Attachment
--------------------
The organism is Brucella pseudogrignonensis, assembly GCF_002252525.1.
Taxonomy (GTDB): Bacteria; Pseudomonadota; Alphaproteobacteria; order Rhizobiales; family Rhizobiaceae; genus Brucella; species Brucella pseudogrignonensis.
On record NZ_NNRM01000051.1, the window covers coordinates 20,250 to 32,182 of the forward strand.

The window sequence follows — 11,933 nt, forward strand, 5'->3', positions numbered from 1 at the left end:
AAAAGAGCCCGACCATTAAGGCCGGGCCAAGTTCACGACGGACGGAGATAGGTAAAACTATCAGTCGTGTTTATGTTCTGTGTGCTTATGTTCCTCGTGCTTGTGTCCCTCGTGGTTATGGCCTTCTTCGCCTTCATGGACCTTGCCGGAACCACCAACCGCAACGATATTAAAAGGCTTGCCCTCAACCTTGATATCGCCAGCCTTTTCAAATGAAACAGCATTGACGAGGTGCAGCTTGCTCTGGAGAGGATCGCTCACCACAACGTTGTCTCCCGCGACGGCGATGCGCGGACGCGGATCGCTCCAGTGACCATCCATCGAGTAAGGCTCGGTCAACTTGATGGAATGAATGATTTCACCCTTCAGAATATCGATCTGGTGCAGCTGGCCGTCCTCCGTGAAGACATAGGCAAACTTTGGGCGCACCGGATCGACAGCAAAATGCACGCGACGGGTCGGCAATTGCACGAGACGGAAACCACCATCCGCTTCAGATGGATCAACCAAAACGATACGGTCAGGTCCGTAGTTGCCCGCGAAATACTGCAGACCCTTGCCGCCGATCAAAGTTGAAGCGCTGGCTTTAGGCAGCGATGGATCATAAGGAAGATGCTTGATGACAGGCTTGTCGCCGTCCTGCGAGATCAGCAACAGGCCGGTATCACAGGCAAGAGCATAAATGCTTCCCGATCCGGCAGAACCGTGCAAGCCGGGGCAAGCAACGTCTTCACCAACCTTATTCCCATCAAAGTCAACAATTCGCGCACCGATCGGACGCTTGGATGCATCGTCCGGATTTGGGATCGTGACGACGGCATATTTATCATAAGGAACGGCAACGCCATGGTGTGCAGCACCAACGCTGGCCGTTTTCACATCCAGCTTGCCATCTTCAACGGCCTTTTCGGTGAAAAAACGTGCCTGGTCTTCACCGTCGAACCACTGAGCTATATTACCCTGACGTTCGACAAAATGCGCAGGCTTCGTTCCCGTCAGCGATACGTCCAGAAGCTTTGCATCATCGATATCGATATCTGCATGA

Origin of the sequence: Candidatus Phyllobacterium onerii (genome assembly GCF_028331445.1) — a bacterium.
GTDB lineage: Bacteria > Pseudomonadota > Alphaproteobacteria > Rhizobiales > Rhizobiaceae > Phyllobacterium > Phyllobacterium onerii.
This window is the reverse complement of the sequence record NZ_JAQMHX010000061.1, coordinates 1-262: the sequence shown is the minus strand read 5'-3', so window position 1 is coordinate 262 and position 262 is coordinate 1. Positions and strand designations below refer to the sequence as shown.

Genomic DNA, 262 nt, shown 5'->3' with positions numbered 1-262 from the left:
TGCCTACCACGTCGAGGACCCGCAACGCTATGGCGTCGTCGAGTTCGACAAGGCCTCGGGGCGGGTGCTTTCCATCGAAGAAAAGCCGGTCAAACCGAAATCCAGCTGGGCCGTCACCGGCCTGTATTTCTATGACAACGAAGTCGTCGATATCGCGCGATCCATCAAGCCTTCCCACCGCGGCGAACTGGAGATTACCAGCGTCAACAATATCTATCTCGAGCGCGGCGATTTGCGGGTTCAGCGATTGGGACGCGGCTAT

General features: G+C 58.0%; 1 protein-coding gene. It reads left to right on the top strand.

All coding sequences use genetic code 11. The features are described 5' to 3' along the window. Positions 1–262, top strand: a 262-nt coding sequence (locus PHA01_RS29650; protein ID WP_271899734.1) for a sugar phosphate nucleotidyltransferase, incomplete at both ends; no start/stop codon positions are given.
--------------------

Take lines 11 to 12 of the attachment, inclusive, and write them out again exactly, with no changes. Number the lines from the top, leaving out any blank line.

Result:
General features: G+C 58.0%; 1 protein-coding gene. It reads left to right on the top strand.

All coding sequences use genetic code 11. The features are described 5' to 3' along the window. Positions 1–262, top strand: a 262-nt coding sequence (locus PHA01_RS29650; protein ID WP_271899734.1) for a sugar phosphate nucleotidyltransferase, incomplete at both ends; no start/stop codon positions are given.